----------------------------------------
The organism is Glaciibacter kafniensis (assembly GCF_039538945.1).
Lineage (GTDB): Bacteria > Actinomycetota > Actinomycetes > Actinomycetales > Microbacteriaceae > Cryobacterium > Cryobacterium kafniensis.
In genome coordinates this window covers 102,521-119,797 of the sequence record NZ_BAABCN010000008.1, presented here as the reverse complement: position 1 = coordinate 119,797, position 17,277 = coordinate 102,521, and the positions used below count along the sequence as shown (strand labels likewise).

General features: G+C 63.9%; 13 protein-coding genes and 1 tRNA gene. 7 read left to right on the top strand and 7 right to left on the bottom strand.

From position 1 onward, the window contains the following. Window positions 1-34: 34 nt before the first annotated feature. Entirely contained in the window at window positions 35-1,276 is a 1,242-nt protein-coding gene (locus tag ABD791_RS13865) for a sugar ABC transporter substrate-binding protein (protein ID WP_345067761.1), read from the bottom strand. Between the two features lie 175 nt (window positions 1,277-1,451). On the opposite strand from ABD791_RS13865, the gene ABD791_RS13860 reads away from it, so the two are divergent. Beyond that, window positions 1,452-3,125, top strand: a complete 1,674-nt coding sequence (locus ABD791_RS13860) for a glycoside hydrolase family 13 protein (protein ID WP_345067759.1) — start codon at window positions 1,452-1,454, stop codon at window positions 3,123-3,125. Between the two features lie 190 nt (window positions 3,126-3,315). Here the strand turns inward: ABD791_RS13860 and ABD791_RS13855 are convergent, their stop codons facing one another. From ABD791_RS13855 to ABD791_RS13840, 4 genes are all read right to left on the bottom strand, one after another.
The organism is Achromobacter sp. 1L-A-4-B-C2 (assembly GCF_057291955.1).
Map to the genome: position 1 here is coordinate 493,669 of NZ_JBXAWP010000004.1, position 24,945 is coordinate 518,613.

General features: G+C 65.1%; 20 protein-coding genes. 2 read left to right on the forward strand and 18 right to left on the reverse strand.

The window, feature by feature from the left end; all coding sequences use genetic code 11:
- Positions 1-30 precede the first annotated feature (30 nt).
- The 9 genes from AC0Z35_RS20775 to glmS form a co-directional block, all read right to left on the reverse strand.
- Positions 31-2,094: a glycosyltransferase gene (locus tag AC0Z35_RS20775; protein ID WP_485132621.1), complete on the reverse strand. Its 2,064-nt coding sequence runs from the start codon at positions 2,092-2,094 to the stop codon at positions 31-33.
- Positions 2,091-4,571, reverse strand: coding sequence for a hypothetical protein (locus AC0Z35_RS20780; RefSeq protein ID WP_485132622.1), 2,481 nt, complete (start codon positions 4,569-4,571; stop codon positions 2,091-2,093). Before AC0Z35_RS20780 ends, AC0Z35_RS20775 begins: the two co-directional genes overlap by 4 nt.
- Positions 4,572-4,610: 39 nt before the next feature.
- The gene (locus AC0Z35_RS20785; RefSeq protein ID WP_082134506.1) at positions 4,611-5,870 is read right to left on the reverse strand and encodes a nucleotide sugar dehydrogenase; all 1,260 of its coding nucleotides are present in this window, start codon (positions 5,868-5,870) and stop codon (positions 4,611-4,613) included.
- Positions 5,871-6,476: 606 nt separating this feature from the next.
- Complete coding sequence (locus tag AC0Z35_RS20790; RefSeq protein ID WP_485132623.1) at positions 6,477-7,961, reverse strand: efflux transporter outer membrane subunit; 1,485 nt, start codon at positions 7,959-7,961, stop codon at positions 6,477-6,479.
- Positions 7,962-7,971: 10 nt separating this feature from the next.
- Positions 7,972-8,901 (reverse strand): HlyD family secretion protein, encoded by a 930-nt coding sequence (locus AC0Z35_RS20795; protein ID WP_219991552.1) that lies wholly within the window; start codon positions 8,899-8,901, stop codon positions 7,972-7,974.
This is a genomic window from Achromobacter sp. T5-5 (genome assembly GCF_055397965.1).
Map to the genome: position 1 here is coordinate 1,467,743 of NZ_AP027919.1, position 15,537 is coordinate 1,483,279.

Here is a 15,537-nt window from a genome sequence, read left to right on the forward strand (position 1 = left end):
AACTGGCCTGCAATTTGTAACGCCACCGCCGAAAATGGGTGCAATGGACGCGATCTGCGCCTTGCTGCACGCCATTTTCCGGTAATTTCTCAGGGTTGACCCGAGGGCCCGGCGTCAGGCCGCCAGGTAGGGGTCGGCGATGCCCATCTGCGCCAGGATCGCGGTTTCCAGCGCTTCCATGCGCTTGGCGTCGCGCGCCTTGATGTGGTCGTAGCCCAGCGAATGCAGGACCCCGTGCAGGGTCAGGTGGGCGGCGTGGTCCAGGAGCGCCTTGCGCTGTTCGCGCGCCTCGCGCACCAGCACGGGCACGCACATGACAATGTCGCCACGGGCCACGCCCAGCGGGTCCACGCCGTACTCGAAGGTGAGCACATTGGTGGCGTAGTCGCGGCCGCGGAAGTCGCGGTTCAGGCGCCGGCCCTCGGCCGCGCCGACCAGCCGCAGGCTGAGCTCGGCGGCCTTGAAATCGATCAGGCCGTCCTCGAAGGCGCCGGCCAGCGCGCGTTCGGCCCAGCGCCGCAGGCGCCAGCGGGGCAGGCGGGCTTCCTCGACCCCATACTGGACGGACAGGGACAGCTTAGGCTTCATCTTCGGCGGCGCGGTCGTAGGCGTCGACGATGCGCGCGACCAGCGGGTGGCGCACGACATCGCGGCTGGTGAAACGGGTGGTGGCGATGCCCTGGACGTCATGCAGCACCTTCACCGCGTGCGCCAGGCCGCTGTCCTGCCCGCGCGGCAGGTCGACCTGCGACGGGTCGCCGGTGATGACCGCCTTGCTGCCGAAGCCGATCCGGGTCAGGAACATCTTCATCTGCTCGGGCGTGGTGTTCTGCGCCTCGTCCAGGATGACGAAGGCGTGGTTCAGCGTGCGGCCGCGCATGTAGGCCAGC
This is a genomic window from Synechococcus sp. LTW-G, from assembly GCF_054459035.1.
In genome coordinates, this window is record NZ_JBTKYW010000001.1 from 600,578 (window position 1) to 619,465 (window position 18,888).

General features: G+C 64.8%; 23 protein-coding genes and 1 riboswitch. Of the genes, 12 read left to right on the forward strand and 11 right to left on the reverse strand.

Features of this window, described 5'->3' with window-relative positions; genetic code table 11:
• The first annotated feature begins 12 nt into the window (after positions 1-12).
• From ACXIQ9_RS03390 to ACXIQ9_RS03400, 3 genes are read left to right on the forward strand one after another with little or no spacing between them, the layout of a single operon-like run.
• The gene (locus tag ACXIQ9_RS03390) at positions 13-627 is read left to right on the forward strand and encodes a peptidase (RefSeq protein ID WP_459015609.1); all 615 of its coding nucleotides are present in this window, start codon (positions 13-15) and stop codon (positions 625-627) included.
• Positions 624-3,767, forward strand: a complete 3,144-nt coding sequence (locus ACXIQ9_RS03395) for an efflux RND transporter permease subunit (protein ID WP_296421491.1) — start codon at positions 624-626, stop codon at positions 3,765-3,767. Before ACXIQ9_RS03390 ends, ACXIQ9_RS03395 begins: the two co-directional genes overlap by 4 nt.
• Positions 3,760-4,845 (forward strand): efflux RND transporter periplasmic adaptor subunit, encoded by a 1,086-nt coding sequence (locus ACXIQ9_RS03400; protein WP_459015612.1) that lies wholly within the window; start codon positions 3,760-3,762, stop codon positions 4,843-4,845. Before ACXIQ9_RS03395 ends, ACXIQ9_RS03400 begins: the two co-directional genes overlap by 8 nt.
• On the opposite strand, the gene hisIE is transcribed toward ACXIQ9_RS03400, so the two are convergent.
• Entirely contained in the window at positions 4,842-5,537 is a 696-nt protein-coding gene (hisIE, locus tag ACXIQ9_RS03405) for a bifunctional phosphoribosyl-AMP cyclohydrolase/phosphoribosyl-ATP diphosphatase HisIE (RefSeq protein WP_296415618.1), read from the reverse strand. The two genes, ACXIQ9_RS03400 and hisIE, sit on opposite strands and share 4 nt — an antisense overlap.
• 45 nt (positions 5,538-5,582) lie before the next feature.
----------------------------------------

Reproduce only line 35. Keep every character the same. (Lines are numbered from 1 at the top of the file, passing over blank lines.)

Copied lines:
• 45 nt (positions 5,538-5,582) lie before the next feature.